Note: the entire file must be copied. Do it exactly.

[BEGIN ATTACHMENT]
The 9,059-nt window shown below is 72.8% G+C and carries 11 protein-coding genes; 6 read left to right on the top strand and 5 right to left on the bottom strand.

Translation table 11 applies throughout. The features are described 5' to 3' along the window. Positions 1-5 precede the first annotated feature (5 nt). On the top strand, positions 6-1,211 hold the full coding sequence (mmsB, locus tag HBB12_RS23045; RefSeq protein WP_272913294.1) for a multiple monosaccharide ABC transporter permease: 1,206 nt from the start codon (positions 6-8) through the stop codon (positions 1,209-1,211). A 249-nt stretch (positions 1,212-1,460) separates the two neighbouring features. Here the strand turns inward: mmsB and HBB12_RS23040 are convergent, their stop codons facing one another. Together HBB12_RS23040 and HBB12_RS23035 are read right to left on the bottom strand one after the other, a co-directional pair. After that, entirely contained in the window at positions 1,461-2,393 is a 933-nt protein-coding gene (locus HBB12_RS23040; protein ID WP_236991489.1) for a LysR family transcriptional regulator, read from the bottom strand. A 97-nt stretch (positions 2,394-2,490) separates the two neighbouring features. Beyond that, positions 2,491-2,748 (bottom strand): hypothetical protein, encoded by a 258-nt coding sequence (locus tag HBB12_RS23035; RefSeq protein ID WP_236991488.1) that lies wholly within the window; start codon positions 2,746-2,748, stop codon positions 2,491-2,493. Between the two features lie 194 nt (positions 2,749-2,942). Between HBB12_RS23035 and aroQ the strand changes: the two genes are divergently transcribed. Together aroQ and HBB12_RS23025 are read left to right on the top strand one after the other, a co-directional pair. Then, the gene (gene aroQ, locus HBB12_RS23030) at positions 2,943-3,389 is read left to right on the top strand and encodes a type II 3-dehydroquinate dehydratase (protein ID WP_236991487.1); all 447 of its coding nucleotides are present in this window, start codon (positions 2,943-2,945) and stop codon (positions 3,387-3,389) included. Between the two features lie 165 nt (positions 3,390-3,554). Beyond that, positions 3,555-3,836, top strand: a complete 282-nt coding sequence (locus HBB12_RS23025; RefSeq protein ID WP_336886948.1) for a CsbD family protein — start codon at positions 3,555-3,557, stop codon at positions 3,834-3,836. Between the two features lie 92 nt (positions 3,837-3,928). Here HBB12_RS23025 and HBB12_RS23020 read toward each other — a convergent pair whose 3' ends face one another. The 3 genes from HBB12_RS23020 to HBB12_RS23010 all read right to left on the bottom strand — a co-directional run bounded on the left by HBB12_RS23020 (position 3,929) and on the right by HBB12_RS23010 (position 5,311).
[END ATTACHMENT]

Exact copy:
The 9,059-nt window shown below is 72.8% G+C and carries 11 protein-coding genes; 6 read left to right on the top strand and 5 right to left on the bottom strand.

Translation table 11 applies throughout. The features are described 5' to 3' along the window. Positions 1-5 precede the first annotated feature (5 nt). On the top strand, positions 6-1,211 hold the full coding sequence (mmsB, locus tag HBB12_RS23045; RefSeq protein WP_272913294.1) for a multiple monosaccharide ABC transporter permease: 1,206 nt from the start codon (positions 6-8) through the stop codon (positions 1,209-1,211). A 249-nt stretch (positions 1,212-1,460) separates the two neighbouring features. Here the strand turns inward: mmsB and HBB12_RS23040 are convergent, their stop codons facing one another. Together HBB12_RS23040 and HBB12_RS23035 are read right to left on the bottom strand one after the other, a co-directional pair. After that, entirely contained in the window at positions 1,461-2,393 is a 933-nt protein-coding gene (locus HBB12_RS23040; protein ID WP_236991489.1) for a LysR family transcriptional regulator, read from the bottom strand. A 97-nt stretch (positions 2,394-2,490) separates the two neighbouring features. Beyond that, positions 2,491-2,748 (bottom strand): hypothetical protein, encoded by a 258-nt coding sequence (locus tag HBB12_RS23035; RefSeq protein ID WP_236991488.1) that lies wholly within the window; start codon positions 2,746-2,748, stop codon positions 2,491-2,493. Between the two features lie 194 nt (positions 2,749-2,942). Between HBB12_RS23035 and aroQ the strand changes: the two genes are divergently transcribed. Together aroQ and HBB12_RS23025 are read left to right on the top strand one after the other, a co-directional pair. Then, the gene (gene aroQ, locus HBB12_RS23030) at positions 2,943-3,389 is read left to right on the top strand and encodes a type II 3-dehydroquinate dehydratase (protein ID WP_236991487.1); all 447 of its coding nucleotides are present in this window, start codon (positions 2,943-2,945) and stop codon (positions 3,387-3,389) included. Between the two features lie 165 nt (positions 3,390-3,554). Beyond that, positions 3,555-3,836, top strand: a complete 282-nt coding sequence (locus HBB12_RS23025; RefSeq protein ID WP_336886948.1) for a CsbD family protein — start codon at positions 3,555-3,557, stop codon at positions 3,834-3,836. Between the two features lie 92 nt (positions 3,837-3,928). Here HBB12_RS23025 and HBB12_RS23020 read toward each other — a convergent pair whose 3' ends face one another. The 3 genes from HBB12_RS23020 to HBB12_RS23010 all read right to left on the bottom strand — a co-directional run bounded on the left by HBB12_RS23020 (position 3,929) and on the right by HBB12_RS23010 (position 5,311).